a courageous life

The problem with our faith today, is we purposely choose to avoid living a courageous life.  We would rather not see God move and live in comfort, than give way to discomfort and see God move in radical ways.  We want miracles, but we refuse to position ourselves to be recipients of them.  As we started our church plant I was most excited to see God provide for us in crazy ways.  I’ve always worked hard for my money, and I’ve left little room to see God really provide in miraculous ways.  My solution to not paying the bills is to get a second or third job.

As a church planter, adding jobs to our daily routine was just not an option.  As we headed out to accomplish our God-sized dream, my husband asked me what I was looking forward to the most – honestly, the miracles, I told him.  I couldn’t wait to see God move in others lives as well as my own.  One area where we needed God to move was our finances.  We needed Him to provide in radical ways.  But the way I live my life is to pick up another job or to swipe my credit card.  I wasn’t about to give up certain luxuries; that is until God spoke to me.   I was never going to see God’s miracles, because I had so many false securities in my life.  Plastic and the job market would rescue me like they always have.  But I knew I wanted more.  I wanted to live a courageous life and see God provide for me in ways I’ve never dreamt or imagined.  So I did the unthinkable… I cut up my cards and CLOSED the accounts.  I refused myself the joys of entertaining getting a second job.  And because I was adamant about stepping out in faith, I put everything on the line.  I truly depended on God.

We have too many security blankets in our lives.  We don’t need God to provide, because we have VISA.  We don’t need God to give us joy, because we have entertainment.  We don’t need God to give us peace, because we find peace in other things.  But I believe that God is calling us to live courageously – to put everything on the line.  I believe that we are called to work hard and not be foolish.  Some of us need to get a second job.  But sometimes we replace Church, our walk with Jesus and our families for that second job.  I believe God wants us to serve Him by living courageously.  We are called to trust God in times of need, not get into more debt.  We are called to surrender our fears and let Him bail us out.  This isn’t easy and the fruit seems minimal at first, but as we do this, I believe that God is going to reveal Himself to us in radical ways.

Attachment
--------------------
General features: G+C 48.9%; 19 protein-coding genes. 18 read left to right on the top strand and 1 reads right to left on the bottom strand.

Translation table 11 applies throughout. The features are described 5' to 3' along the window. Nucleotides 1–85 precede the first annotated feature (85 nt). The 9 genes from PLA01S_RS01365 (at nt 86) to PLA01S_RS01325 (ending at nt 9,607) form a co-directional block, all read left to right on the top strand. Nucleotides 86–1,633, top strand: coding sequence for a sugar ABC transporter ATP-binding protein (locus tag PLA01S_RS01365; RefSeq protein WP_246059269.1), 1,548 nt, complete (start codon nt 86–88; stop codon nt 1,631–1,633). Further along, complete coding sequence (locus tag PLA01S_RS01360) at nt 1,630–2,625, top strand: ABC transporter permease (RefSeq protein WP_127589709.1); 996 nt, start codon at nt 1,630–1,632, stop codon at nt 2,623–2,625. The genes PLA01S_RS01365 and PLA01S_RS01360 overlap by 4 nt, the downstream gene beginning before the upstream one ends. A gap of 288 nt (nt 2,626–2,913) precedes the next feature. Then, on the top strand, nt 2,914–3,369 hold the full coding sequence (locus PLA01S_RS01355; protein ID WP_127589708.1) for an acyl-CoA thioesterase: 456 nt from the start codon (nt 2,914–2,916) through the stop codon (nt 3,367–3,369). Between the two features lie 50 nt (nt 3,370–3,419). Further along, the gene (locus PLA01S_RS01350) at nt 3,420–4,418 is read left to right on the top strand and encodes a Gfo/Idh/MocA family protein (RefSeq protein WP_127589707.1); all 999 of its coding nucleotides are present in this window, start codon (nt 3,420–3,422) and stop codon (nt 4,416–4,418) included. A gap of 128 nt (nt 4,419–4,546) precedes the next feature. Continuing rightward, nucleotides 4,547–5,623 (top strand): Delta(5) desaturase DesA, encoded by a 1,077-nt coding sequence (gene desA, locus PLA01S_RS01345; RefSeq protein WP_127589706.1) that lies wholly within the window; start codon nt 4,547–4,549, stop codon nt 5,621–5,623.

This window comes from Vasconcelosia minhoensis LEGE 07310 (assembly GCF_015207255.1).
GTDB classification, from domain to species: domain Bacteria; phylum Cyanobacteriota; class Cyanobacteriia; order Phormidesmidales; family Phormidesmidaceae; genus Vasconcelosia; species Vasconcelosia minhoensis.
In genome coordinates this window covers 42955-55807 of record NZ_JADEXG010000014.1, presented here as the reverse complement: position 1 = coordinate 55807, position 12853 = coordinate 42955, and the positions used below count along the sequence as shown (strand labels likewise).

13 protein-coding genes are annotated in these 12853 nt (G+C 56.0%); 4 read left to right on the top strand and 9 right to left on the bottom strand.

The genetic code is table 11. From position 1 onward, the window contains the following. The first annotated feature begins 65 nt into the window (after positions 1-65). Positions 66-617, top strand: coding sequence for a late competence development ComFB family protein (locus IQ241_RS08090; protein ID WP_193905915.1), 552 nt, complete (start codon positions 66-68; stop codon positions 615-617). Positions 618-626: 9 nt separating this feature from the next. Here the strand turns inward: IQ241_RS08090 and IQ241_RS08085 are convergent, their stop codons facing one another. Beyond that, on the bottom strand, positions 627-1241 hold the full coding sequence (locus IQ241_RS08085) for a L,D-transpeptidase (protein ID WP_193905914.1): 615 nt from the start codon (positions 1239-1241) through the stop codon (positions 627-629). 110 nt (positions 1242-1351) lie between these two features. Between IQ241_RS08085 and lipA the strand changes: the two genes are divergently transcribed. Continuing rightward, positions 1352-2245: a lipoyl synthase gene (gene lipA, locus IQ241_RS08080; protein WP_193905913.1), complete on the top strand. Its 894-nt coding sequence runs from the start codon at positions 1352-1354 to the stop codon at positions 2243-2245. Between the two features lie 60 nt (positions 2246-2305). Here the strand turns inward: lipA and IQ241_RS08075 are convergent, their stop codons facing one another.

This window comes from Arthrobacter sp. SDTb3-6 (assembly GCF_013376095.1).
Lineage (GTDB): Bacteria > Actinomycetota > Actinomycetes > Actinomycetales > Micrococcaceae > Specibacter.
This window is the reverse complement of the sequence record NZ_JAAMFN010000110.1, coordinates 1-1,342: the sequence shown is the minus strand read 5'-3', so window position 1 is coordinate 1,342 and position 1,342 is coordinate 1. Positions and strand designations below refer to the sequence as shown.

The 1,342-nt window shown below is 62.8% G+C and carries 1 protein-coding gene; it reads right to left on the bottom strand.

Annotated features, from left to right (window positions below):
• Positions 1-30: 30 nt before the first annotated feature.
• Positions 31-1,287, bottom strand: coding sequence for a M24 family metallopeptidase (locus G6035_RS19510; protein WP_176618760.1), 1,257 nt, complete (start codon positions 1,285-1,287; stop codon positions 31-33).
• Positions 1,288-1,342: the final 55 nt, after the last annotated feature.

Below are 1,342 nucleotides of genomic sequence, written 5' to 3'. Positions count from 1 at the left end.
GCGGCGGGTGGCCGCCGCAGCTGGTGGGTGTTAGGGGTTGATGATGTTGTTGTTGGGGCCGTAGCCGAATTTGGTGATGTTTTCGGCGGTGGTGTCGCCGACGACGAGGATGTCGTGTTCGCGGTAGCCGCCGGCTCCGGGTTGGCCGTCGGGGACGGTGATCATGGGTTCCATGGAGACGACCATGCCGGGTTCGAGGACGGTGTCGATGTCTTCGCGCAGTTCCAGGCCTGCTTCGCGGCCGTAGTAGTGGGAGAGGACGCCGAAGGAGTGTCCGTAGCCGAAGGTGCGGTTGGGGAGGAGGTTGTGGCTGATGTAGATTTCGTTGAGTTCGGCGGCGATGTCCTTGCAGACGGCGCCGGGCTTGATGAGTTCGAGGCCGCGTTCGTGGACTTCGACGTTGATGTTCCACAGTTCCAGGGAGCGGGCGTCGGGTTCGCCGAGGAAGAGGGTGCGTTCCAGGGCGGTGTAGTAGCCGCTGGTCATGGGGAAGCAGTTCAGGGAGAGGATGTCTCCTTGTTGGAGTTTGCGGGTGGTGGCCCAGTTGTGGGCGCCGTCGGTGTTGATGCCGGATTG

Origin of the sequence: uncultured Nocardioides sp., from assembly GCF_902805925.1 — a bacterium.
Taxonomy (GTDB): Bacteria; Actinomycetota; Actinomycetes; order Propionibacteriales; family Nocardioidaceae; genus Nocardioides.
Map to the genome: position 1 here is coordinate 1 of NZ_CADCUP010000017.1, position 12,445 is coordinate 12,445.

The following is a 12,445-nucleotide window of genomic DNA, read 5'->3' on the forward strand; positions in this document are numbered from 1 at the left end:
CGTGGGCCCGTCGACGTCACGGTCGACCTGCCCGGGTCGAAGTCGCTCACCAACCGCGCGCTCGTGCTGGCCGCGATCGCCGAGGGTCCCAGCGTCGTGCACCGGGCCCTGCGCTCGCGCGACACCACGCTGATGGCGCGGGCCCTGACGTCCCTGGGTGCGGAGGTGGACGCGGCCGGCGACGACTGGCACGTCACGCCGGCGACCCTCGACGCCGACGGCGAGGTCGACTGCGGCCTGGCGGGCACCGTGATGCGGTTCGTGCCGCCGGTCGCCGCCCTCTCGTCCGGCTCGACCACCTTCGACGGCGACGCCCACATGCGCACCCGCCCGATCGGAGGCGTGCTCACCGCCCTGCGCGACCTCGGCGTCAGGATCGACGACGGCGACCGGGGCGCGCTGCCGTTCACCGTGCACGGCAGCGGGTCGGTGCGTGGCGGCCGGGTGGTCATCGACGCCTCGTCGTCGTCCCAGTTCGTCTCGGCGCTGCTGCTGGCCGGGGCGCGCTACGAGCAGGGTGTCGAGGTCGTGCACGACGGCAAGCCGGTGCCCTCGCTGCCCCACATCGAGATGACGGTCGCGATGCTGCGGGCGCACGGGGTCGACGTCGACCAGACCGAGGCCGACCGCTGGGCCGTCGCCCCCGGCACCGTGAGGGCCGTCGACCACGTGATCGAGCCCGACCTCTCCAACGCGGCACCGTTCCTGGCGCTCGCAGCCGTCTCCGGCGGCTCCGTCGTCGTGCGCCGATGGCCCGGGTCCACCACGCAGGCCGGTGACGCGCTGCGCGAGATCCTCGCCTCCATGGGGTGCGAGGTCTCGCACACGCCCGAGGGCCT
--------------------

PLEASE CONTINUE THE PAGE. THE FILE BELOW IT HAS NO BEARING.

finally here

Sometimes I think God works in mysterious ways just to remind us that we don’t have Him figured out.  Our move to Boulder has been mysterious indeed, and each day God unfolds a little bit more of God’s grace and goodness.  But I’m learning that it’s not just good because He can does things for us, but it’s good because of who He is.  I don’t expect anything to work out the way I want anymore, but instead I just hold my hands up in surrender and trust implicitly in God’s goodness.

When Ben and I decided to move to Boulder we thought God would open radical doors to confirm His will.  Instead, doors shut.  One door after another slammed in our faces.  We couldn’t find a place to live.  Ben couldn’t find a job.  Our insurance had run out, and to make matters worse, I was in the middle of my third pregnancy.  The worries began to pile on as each door closed not only made me question our calling, but made me face the reality that we were about to be very poor, jobless, homeless and adding a new child into this mess.  The week before we were supposed to leave, and Ben’s last week at the Church, we received a phone call – Ben got a job and he was going to be starting June 6th.  One prayer answered, but still, no home.  The last day on Ben’s job at the Church, he preached on the cost of following Christ.  It was an easy message for him, because it came directly from his own experience over the past month.  He was preaching on the fires of tribulation and his clothes were still on fire from what we were going through.  At the close of the message a woman approached him and asked him where we were going to live… ummm- we don’t know.  All we knew was that we had felt God calling us to Boulder in June and that Ben had a job lined up.  Then she handed us the keys to her place – it was vacant for two months and it was in central Boulder.  We got to live there rent-free for two months.